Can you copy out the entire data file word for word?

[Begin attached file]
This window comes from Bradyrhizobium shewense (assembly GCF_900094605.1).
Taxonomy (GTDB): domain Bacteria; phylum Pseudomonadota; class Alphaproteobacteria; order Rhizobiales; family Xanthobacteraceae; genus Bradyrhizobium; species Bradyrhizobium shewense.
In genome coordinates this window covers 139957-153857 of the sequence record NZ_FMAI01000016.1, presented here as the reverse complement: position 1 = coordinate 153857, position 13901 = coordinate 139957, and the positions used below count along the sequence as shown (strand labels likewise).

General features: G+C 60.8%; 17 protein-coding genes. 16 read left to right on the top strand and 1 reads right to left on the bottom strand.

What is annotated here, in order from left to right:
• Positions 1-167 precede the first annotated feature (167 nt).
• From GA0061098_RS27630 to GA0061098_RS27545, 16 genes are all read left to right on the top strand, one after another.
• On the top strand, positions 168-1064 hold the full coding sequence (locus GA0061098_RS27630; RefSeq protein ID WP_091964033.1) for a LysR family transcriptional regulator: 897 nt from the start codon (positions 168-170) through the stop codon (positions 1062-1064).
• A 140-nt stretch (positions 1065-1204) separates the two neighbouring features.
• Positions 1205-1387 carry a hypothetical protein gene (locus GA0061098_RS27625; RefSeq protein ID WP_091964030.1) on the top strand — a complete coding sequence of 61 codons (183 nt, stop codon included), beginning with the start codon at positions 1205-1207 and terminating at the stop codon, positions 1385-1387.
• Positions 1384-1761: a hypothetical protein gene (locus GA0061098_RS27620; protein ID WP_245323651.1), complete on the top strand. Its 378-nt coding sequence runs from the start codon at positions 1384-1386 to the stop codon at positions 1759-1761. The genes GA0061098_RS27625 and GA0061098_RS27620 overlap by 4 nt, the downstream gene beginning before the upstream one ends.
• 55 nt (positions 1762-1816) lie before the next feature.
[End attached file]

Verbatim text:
This window comes from Bradyrhizobium shewense (assembly GCF_900094605.1).
Taxonomy (GTDB): domain Bacteria; phylum Pseudomonadota; class Alphaproteobacteria; order Rhizobiales; family Xanthobacteraceae; genus Bradyrhizobium; species Bradyrhizobium shewense.
In genome coordinates this window covers 139957-153857 of the sequence record NZ_FMAI01000016.1, presented here as the reverse complement: position 1 = coordinate 153857, position 13901 = coordinate 139957, and the positions used below count along the sequence as shown (strand labels likewise).

General features: G+C 60.8%; 17 protein-coding genes. 16 read left to right on the top strand and 1 reads right to left on the bottom strand.

What is annotated here, in order from left to right:
• Positions 1-167 precede the first annotated feature (167 nt).
• From GA0061098_RS27630 to GA0061098_RS27545, 16 genes are all read left to right on the top strand, one after another.
• On the top strand, positions 168-1064 hold the full coding sequence (locus GA0061098_RS27630; RefSeq protein ID WP_091964033.1) for a LysR family transcriptional regulator: 897 nt from the start codon (positions 168-170) through the stop codon (positions 1062-1064).
• A 140-nt stretch (positions 1065-1204) separates the two neighbouring features.
• Positions 1205-1387 carry a hypothetical protein gene (locus GA0061098_RS27625; RefSeq protein ID WP_091964030.1) on the top strand — a complete coding sequence of 61 codons (183 nt, stop codon included), beginning with the start codon at positions 1205-1207 and terminating at the stop codon, positions 1385-1387.
• Positions 1384-1761: a hypothetical protein gene (locus GA0061098_RS27620; protein ID WP_245323651.1), complete on the top strand. Its 378-nt coding sequence runs from the start codon at positions 1384-1386 to the stop codon at positions 1759-1761. The genes GA0061098_RS27625 and GA0061098_RS27620 overlap by 4 nt, the downstream gene beginning before the upstream one ends.
• 55 nt (positions 1762-1816) lie before the next feature.